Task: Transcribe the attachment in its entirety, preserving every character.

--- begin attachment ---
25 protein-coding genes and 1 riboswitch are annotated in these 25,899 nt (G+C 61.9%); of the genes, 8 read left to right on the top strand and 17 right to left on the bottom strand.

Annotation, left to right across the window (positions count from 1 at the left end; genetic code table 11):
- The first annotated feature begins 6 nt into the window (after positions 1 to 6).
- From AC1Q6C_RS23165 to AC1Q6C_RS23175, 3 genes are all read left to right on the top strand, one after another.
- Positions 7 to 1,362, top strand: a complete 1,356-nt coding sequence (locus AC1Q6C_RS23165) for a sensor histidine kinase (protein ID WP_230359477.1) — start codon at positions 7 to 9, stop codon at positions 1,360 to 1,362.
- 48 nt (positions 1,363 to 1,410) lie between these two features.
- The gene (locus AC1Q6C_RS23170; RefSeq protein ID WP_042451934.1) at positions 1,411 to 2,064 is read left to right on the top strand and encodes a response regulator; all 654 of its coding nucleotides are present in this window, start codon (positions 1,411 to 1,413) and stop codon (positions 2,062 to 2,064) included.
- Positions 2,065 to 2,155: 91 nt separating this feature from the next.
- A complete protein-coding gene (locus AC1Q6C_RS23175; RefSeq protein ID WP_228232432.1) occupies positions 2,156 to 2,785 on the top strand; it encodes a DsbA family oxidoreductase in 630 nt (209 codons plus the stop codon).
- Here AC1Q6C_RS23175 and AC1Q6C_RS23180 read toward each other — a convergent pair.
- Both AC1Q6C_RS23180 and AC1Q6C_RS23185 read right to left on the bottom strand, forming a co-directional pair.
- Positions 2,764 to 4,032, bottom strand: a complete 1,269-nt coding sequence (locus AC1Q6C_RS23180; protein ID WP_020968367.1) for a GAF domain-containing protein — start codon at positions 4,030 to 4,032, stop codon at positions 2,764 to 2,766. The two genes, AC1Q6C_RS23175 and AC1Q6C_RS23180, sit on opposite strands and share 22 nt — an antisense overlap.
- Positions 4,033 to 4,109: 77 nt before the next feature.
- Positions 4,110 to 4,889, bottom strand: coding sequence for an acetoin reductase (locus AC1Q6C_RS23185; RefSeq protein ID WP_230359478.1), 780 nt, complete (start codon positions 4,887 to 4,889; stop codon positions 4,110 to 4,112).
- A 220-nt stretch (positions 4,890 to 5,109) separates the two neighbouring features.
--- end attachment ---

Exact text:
25 protein-coding genes and 1 riboswitch are annotated in these 25,899 nt (G+C 61.9%); of the genes, 8 read left to right on the top strand and 17 right to left on the bottom strand.

Annotation, left to right across the window (positions count from 1 at the left end; genetic code table 11):
- The first annotated feature begins 6 nt into the window (after positions 1 to 6).
- From AC1Q6C_RS23165 to AC1Q6C_RS23175, 3 genes are all read left to right on the top strand, one after another.
- Positions 7 to 1,362, top strand: a complete 1,356-nt coding sequence (locus AC1Q6C_RS23165) for a sensor histidine kinase (protein ID WP_230359477.1) — start codon at positions 7 to 9, stop codon at positions 1,360 to 1,362.
- 48 nt (positions 1,363 to 1,410) lie between these two features.
- The gene (locus AC1Q6C_RS23170; RefSeq protein ID WP_042451934.1) at positions 1,411 to 2,064 is read left to right on the top strand and encodes a response regulator; all 654 of its coding nucleotides are present in this window, start codon (positions 1,411 to 1,413) and stop codon (positions 2,062 to 2,064) included.
- Positions 2,065 to 2,155: 91 nt separating this feature from the next.
- A complete protein-coding gene (locus AC1Q6C_RS23175; RefSeq protein ID WP_228232432.1) occupies positions 2,156 to 2,785 on the top strand; it encodes a DsbA family oxidoreductase in 630 nt (209 codons plus the stop codon).
- Here AC1Q6C_RS23175 and AC1Q6C_RS23180 read toward each other — a convergent pair.
- Both AC1Q6C_RS23180 and AC1Q6C_RS23185 read right to left on the bottom strand, forming a co-directional pair.
- Positions 2,764 to 4,032, bottom strand: a complete 1,269-nt coding sequence (locus AC1Q6C_RS23180; protein ID WP_020968367.1) for a GAF domain-containing protein — start codon at positions 4,030 to 4,032, stop codon at positions 2,764 to 2,766. The two genes, AC1Q6C_RS23175 and AC1Q6C_RS23180, sit on opposite strands and share 22 nt — an antisense overlap.
- Positions 4,033 to 4,109: 77 nt before the next feature.
- Positions 4,110 to 4,889, bottom strand: coding sequence for an acetoin reductase (locus AC1Q6C_RS23185; RefSeq protein ID WP_230359478.1), 780 nt, complete (start codon positions 4,887 to 4,889; stop codon positions 4,110 to 4,112).
- A 220-nt stretch (positions 4,890 to 5,109) separates the two neighbouring features.